This is a feeder fund that invests 94.72 % of its portfolio in DWS Invest Global Thematic Fund. The AUM was a paltry Rs 45.05 crore on February 26, 2010. The expense ratio is reasonable at 0.75%. The one-year return of 26.44% as against the category average of 53.65% is a display of dismal performance by the fund.

Sundaram BNP Paribas Global Advantage Fund Gem

Sundaram BNP Paribas Global Advantage offers investors exposure to three asset classes – emerging markets, real estate, and commodities. All three asset classes are played by investing in funds that deploy assets in stocks of companies. The fund offers about 40% exposure to Asia, 15% to Latin America, 15% to Emerging Europe, 15% to real estate, and 15% to commodities. This is neutral asset allocation. The actual portfolio will be overweight or underweight in one or more of these spaces relative to the model. Any appreciation in INR vis-à-vis the USD can have a negative impact of returns while depreciation in INR vis-à-vis the USD can help augment performance. The magnitude of impact on performance could be less than that of the currency movement. This is because the effects will be neutralized partly by how the underlying currencies of countries in which the sub-funds are invested move vis-à-vis the USD.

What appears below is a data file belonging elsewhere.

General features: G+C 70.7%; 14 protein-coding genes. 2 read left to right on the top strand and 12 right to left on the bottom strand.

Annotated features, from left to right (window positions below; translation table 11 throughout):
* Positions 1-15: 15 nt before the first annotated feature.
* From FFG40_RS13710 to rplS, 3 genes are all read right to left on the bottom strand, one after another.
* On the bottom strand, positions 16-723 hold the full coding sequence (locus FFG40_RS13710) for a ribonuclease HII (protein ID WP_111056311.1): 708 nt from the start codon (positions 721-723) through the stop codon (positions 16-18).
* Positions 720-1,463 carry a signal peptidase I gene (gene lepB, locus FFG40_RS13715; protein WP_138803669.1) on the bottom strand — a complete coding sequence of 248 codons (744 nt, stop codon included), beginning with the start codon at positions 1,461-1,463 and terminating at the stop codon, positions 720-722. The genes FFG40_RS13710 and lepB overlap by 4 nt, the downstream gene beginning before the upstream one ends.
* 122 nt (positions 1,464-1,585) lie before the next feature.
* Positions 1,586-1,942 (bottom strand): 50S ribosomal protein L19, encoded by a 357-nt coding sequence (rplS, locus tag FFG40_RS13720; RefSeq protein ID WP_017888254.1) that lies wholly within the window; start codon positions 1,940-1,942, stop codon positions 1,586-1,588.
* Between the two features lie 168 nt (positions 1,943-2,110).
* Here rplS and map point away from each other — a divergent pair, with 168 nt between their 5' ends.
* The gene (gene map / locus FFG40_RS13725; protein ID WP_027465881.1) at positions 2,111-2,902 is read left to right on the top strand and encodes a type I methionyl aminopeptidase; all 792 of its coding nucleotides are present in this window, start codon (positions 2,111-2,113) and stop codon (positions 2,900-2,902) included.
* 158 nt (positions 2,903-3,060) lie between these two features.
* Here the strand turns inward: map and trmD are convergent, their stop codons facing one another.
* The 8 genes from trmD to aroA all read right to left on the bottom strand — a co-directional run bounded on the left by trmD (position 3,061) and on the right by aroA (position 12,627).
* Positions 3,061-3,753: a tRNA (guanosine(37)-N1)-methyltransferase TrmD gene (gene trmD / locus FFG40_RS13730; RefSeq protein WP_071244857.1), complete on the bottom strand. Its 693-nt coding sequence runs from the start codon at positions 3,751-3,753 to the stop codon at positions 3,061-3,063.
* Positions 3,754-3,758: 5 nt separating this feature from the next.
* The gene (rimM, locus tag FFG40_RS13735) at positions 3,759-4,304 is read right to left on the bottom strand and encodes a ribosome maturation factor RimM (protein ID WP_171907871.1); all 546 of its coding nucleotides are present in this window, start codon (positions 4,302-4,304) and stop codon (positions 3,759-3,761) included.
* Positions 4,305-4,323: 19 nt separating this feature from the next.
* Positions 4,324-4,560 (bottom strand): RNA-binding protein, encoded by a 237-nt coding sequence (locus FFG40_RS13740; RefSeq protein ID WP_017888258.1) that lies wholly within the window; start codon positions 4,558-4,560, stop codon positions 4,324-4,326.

The portfolio is a tad concentrated with a mere 11 stocks, with the top five holdings constituting 84.38% of the portfolio. But the beta of the fund is reasonable at 0.62 indicating tolerable risk. The AUM of the fund is Rs 130.93 crore in March 2010. The expense ratio is very low at 0.12%. The one-year returns at 50.71% fell short of the category average of 53.65 by a narrow margin.

ICICI Prudential Indo Asia Equity Fund

AUM of the fund is Rs 478.01 crore as on March 31, 2010. The total number of stocks in the portfolio is 25 with the top five holdings constituting 56.86 %. Finance, energy, and technology are the top three sectors in the portfolio. The portfolio turnover ratio is 181% which explains the high expense ratio of 2.26%. The one-year return of 74.16% lags behind the category average of 82.47% by a huge margin.

Mirae Asset Global Commodity Stocks Fund Gem

Mirae Global Commodity Stocks Fund has a mandate to invest up to 35% of its portfolio in stocks of commodities and related companies in India and at least 65% of the portfolio is invested overseas in Asian and Emerging Markets. Though a relatively new fund, Mirae Asset Global Commodity Stocks Fund is the top performing global fund in India over the one year period. The one-year return of the fund is 68.16% as against the category average of 53.65%. Services, energy, and metals form the top three sectors of the portfolio with a mere Rs 52.55 crores (AUM) being invested in 41 stocks. The portfolio turnover ratio is 65%. The expense ratio is very high at 2.5%.

Kotak Global Emerging Market Fund (AUM of Rs 218.38 crore) and Fortis China India Fund (AUM of Rs 88.42 crore) have been the worst performers. The net asset values (NAVs) of these funds, since inception, have declined 3% and 6% respectively.

...skim off the cream

Overall, the performance of international funds has been a mixed bag. Include only the solid funds sparingly in your portfolio so as to sail over the sordid scenarios that spring up in several states (countries) at different points of time.